Architect Pi Smith admits to being skeptical as to whether she could comfortably accommodate everything on her clients’ wish list. “They wanted three bedrooms, three bathrooms, three studies, a good kitchen, generous entertaining space, and a significant library,” the principal of Smith & Vansant Architects says. Then she adds the clincher. “In just under 2,000 square feet.”
Homeowners Giorgio Alberti and Michael Wyatt assured Smith and project manager Stephen Branchflower that the rooms needn’t be big — they needed to be efficient. The couple, and the family member who lives with them, are all literature professors who spent significant time in Europe (Alberti grew up there). They are accustomed to what Americans might consider cramped quarters.
Although originally dark and depressing inside, the trio’s new home, a 1960s Acorn Deck House in Lebanon, New Hampshire, had great bones. Deck houses have exposed structures that exude character. They also grant strong indoor/outdoor connections. “Beams and boards run from inside to outside the building and large windows run from beam to beam, right up to the ceiling,” Smith explains. “The surrounding landscape brings a sense of spaciousness.” Plus, the existing layout closely suited their needs.
Cleaning up the shell was key in transforming the dreary interior. Radiant heat beneath Baltic birch floorboards replaced clunky baseboard heating. A new roof allowed for ceiling lights, plus extra insulation. On the lower level, the team added drywall to install lighting there, too. Then, they painted the walls and ceilings white and the beams soft gray, leaving the rich mahogany millwork visible. “Light bounces everywhere,” Smith says.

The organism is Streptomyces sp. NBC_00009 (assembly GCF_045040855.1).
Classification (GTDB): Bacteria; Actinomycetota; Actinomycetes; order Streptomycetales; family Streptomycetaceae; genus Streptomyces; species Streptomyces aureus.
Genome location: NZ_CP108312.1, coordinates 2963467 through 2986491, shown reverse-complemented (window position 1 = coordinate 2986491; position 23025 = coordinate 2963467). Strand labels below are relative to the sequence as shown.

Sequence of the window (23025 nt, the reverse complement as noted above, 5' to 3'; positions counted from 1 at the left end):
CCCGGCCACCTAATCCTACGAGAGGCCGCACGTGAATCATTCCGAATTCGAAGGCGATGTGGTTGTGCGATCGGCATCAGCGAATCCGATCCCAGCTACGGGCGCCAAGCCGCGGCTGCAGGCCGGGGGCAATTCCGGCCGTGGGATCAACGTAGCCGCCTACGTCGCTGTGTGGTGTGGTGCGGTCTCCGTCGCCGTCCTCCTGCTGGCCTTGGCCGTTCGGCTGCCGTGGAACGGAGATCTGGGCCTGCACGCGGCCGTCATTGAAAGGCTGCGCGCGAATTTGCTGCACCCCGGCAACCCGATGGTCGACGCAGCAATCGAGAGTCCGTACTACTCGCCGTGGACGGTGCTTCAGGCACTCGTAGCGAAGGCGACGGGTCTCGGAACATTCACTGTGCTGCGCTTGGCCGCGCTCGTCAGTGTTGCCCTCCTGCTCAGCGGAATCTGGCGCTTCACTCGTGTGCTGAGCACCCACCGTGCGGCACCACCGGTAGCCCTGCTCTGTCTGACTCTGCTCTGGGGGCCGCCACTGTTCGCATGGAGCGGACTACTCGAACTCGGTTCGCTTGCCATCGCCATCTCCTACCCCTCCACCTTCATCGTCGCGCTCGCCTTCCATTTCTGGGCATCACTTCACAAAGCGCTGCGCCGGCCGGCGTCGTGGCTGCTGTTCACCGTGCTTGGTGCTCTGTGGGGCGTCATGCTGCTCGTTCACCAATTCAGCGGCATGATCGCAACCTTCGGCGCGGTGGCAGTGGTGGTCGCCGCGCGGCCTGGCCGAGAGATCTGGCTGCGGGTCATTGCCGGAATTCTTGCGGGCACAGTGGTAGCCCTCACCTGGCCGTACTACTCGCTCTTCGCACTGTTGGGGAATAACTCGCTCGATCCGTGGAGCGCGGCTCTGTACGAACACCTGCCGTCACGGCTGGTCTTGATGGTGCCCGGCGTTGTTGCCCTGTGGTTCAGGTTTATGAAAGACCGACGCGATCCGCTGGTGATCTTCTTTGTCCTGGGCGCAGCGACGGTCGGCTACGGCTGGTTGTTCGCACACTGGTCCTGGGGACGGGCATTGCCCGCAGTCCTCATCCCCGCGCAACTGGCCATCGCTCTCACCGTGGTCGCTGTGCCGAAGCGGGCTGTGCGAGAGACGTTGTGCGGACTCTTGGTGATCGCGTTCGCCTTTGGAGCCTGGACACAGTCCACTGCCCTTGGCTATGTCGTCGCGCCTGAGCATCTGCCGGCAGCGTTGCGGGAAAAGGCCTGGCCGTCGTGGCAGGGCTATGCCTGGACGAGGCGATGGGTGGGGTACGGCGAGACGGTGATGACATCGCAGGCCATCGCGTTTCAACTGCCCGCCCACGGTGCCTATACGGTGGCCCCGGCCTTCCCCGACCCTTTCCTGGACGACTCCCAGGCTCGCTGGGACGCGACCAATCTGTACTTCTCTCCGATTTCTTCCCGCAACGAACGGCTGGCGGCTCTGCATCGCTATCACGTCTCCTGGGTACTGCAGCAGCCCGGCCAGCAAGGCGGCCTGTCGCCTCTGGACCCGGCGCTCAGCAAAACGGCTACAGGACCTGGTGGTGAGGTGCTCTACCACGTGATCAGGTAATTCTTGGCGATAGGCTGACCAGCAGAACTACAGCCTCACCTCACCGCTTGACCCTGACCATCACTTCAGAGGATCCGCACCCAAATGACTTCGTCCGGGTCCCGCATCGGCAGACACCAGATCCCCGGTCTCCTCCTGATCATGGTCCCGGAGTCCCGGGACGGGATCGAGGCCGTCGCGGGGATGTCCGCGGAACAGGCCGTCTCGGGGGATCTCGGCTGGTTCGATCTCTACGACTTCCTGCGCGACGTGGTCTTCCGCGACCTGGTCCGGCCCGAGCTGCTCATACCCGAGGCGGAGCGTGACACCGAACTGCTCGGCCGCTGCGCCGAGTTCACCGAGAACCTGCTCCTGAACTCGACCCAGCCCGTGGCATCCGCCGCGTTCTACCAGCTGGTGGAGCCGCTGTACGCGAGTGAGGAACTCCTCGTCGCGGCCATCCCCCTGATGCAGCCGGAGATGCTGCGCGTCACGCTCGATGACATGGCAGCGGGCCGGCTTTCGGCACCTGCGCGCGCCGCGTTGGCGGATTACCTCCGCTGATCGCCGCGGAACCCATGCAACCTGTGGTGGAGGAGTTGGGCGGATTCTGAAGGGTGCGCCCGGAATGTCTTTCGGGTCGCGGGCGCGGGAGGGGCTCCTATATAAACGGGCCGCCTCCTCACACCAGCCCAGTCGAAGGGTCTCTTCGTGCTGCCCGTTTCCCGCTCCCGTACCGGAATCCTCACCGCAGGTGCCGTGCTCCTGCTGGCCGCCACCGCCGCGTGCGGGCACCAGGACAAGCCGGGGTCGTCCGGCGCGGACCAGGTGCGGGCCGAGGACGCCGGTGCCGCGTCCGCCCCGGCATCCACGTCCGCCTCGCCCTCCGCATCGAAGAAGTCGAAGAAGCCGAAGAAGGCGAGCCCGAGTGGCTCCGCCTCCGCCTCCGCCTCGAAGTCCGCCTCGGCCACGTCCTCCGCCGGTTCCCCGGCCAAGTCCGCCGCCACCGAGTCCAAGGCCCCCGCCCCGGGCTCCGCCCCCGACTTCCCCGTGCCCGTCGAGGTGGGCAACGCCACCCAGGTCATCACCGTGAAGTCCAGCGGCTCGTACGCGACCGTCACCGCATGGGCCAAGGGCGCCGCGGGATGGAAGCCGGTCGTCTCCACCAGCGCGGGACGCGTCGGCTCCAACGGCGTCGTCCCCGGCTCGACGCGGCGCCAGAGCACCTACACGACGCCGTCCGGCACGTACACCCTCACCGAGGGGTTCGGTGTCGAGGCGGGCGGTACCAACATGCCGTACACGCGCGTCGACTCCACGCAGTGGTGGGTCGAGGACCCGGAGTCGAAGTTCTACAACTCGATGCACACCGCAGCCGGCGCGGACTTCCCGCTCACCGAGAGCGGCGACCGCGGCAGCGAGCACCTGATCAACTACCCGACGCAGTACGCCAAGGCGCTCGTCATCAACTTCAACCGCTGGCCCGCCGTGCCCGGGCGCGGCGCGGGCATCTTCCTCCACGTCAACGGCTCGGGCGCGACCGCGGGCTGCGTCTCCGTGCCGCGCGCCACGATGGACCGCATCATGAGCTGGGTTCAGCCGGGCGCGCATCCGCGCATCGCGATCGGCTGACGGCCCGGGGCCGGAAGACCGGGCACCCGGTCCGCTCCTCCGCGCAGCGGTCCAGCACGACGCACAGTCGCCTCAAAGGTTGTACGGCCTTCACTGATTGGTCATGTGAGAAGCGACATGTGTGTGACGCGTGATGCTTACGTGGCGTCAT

Removing the fireplaces’ raised hearths eased circulation, while covering the chimney with raw plaster maintained some texture and helped reflect light. “A center chimney is a deck house trademark,” Smith says. “It’s the organizing element that defines the spaces; the red brick was bringing everybody down.” Visual interest comes from the books — the trio moved in with 250 boxes worth — and a robust art collection.
While the spacious living room met the trio’s needs — once floor-to-ceiling bookshelves were built — the kitchen did not. Smith cut a skylight into the ceiling and installed streamlined cabinetry that pushes into the dining area, doubling as a sideboard. Then she redesigned the wall that separates it from the kitchen, thickening it to contain the fridge, pulling it down from the ceiling, and wrapping it in mahogany. The ceiling floats above the new feature wall, which is covered in a collection of brightly-colored mosaics.
The large first-floor bedroom was ideal for the third family member. Besides renovating the bathroom, Smith only needed to rework the front part of the narrow space so they could slot in a desk. “I highlighted the little wall for definition between it and the bed,” she says. “It feels like an alcove now.”
On the lower level, Smith rejiggered the hallway, filling it with functionality after borrowing a few feet from the guest bedroom/TV room. The primary suite doubled in size, absorbing an empty storage area beside it. It now includes a nicely sized study, along with a walk-in closet and a new en suite bath. And about that third study? Smith created it by partitioning a 4-by-6-foot corner of the bedroom’s sitting area. Not only does the tiny gem face the forest, it boasts an interior window that pulls in light from the other side of the house.
The home has every space the clients asked for, along with a high level of craftsmanship they appreciate. They’ve even forged a friendship with the woodworker. Smith, too, is pleased with the results. “We incorporated many strategies for managing small spaces,” she says. “Some of the best are the subtlest of moves.”
Architecture: Smith & Vansant Architects, smithandvansant.com
Contractor: George White & Company, georgewhiteandco.com
Kitchen cabinetry and bookshelves: Watershed Fine Furniture, watershedfinefurniture.com